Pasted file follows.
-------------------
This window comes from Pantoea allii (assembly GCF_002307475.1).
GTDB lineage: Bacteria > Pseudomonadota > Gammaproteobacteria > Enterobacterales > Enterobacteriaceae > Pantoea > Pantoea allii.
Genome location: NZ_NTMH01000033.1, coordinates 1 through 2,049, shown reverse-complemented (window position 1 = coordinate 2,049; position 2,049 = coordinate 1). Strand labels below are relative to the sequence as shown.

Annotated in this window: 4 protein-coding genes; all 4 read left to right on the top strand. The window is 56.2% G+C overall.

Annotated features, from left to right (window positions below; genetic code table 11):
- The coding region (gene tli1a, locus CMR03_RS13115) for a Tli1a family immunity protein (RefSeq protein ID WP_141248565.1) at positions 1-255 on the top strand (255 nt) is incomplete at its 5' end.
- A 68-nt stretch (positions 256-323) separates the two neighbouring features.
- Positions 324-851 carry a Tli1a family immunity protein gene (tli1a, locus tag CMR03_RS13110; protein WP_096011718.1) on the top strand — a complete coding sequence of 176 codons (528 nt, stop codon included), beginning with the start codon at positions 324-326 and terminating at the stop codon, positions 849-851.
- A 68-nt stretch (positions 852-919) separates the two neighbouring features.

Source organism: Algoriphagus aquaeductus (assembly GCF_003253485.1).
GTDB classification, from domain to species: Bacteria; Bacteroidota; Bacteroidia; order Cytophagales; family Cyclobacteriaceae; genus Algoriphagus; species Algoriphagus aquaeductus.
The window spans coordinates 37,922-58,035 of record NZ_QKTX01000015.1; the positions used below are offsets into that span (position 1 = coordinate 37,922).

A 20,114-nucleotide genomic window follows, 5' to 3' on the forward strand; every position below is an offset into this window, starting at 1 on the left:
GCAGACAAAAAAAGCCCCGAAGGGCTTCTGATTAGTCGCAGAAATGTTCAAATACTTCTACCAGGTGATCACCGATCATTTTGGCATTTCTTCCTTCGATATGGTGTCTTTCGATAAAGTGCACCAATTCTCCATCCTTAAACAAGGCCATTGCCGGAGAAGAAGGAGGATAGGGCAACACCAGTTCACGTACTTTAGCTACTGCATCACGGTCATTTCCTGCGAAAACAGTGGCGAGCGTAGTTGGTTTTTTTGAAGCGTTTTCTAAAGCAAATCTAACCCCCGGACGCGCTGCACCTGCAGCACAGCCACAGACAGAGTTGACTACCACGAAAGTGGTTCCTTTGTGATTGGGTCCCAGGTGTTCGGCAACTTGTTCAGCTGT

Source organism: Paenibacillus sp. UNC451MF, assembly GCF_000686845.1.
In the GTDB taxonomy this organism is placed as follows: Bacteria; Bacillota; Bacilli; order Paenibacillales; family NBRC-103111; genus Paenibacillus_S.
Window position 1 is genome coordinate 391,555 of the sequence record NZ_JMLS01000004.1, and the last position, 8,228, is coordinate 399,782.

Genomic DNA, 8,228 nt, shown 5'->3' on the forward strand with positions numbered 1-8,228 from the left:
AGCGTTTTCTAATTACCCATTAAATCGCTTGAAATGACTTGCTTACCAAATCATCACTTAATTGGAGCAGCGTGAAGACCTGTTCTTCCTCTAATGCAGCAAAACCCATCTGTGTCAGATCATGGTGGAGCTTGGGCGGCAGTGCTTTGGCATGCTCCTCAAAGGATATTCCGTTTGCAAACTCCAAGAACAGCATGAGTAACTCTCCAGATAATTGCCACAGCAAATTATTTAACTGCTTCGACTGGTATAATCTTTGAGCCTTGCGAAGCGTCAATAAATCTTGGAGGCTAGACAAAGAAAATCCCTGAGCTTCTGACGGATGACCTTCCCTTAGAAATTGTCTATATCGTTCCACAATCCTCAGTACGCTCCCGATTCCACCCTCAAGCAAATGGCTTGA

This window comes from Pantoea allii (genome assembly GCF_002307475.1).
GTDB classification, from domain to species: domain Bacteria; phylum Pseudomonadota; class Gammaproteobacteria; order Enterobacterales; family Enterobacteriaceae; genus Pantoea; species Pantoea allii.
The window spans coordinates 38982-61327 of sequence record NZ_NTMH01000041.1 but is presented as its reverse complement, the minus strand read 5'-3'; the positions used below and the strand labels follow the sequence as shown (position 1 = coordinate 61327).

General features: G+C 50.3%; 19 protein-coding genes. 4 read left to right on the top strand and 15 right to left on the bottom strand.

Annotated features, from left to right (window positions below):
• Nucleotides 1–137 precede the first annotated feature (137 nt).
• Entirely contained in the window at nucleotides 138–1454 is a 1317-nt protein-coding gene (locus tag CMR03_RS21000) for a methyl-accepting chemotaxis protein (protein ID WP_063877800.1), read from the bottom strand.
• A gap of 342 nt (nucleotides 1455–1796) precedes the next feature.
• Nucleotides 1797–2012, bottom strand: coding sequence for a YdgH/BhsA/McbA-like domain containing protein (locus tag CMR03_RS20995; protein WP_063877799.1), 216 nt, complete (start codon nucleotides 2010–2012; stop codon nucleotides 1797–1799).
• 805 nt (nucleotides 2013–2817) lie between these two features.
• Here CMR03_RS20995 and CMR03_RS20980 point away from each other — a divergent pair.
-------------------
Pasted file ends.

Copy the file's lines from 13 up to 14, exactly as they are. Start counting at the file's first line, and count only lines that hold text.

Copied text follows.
A 20,114-nucleotide genomic window follows, 5' to 3' on the forward strand; every position below is an offset into this window, starting at 1 on the left:
GCAGACAAAAAAAGCCCCGAAGGGCTTCTGATTAGTCGCAGAAATGTTCAAATACTTCTACCAGGTGATCACCGATCATTTTGGCATTTCTTCCTTCGATATGGTGTCTTTCGATAAAGTGCACCAATTCTCCATCCTTAAACAAGGCCATTGCCGGAGAAGAAGGAGGATAGGGCAACACCAGTTCACGTACTTTAGCTACTGCATCACGGTCATTTCCTGCGAAAACAGTGGCGAGCGTAGTTGGTTTTTTTGAAGCGTTTTCTAAAGCAAATCTAACCCCCGGACGCGCTGCACCTGCAGCACAGCCACAGACAGAGTTGACTACCACGAAAGTGGTTCCTTTGTGATTGGGTCCCAGGTGTTCGGCAACTTGTTCAGCTGT